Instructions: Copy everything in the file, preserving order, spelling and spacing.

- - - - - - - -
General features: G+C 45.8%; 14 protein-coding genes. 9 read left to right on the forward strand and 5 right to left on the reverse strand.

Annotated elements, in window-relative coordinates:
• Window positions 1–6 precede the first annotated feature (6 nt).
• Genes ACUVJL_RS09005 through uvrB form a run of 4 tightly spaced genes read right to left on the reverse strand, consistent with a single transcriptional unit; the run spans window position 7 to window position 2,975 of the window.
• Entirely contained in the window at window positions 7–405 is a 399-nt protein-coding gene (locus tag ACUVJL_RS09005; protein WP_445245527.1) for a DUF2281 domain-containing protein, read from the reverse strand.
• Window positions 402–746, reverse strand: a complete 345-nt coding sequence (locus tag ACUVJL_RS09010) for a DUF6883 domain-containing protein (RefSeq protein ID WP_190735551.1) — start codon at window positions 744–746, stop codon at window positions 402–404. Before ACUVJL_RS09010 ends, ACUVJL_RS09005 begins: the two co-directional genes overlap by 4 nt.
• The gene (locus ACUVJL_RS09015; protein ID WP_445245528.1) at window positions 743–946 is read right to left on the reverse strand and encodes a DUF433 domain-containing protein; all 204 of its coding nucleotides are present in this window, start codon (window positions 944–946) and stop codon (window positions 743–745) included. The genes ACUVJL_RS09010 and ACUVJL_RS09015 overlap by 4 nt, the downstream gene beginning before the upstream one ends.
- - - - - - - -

General features: G+C 45.8%; 14 protein-coding genes. 9 read left to right on the forward strand and 5 right to left on the reverse strand.

Annotated elements, in window-relative coordinates:
• Window positions 1–6 precede the first annotated feature (6 nt).
• Genes ACUVJL_RS09005 through uvrB form a run of 4 tightly spaced genes read right to left on the reverse strand, consistent with a single transcriptional unit; the run spans window position 7 to window position 2,975 of the window.
• Entirely contained in the window at window positions 7–405 is a 399-nt protein-coding gene (locus tag ACUVJL_RS09005; protein WP_445245527.1) for a DUF2281 domain-containing protein, read from the reverse strand.
• Window positions 402–746, reverse strand: a complete 345-nt coding sequence (locus tag ACUVJL_RS09010) for a DUF6883 domain-containing protein (RefSeq protein ID WP_190735551.1) — start codon at window positions 744–746, stop codon at window positions 402–404. Before ACUVJL_RS09010 ends, ACUVJL_RS09005 begins: the two co-directional genes overlap by 4 nt.
• The gene (locus ACUVJL_RS09015; protein ID WP_445245528.1) at window positions 743–946 is read right to left on the reverse strand and encodes a DUF433 domain-containing protein; all 204 of its coding nucleotides are present in this window, start codon (window positions 944–946) and stop codon (window positions 743–745) included. The genes ACUVJL_RS09010 and ACUVJL_RS09015 overlap by 4 nt, the downstream gene beginning before the upstream one ends.